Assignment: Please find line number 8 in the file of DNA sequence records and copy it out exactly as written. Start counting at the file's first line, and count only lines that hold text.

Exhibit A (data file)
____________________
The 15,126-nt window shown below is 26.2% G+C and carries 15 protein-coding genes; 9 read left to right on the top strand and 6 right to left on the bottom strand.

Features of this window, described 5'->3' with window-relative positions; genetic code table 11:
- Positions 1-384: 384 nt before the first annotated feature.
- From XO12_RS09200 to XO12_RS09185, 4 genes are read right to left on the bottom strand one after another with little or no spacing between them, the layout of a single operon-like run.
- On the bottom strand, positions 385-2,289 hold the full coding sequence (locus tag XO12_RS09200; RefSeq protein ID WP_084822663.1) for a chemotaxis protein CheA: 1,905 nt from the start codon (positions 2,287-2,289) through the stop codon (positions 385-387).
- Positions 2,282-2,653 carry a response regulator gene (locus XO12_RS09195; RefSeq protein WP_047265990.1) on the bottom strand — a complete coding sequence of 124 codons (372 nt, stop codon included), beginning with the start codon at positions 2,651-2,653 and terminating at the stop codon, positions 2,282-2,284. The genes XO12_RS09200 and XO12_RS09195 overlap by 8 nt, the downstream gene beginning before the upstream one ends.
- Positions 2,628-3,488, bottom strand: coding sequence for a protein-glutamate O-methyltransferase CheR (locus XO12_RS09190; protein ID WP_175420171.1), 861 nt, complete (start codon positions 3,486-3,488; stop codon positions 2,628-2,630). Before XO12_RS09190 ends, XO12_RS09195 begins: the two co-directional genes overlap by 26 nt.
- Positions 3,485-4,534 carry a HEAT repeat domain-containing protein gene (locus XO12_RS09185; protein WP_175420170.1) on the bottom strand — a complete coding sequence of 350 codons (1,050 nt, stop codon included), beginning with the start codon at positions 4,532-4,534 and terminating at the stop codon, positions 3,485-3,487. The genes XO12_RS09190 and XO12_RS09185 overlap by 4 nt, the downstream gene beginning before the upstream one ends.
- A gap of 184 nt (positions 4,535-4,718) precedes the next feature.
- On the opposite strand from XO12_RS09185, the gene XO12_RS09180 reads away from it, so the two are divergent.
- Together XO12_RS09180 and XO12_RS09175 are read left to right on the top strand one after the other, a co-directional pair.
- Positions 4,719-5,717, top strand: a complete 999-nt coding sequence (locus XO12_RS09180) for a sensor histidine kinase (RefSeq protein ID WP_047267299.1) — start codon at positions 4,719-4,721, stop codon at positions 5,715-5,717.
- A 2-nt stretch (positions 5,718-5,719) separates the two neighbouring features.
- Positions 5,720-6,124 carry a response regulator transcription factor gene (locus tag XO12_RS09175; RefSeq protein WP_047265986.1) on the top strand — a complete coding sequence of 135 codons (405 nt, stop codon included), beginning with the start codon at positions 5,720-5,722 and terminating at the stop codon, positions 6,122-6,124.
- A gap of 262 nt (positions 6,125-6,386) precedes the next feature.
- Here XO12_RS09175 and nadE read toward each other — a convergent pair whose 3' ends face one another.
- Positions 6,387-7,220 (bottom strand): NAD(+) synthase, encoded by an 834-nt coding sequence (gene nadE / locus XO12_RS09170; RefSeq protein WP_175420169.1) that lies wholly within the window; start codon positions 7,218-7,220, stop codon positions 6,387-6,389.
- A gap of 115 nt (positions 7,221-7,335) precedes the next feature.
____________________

- Positions 3,485-4,534 carry a HEAT repeat domain-containing protein gene (locus XO12_RS09185; protein WP_175420170.1) on the bottom strand — a complete coding sequence of 350 codons (1,050 nt, stop codon included), beginning with the start codon at positions 4,532-4,534 and terminating at the stop codon, positions 3,485-3,487. The genes XO12_RS09190 and XO12_RS09185 overlap by 4 nt, the downstream gene beginning before the upstream one ends.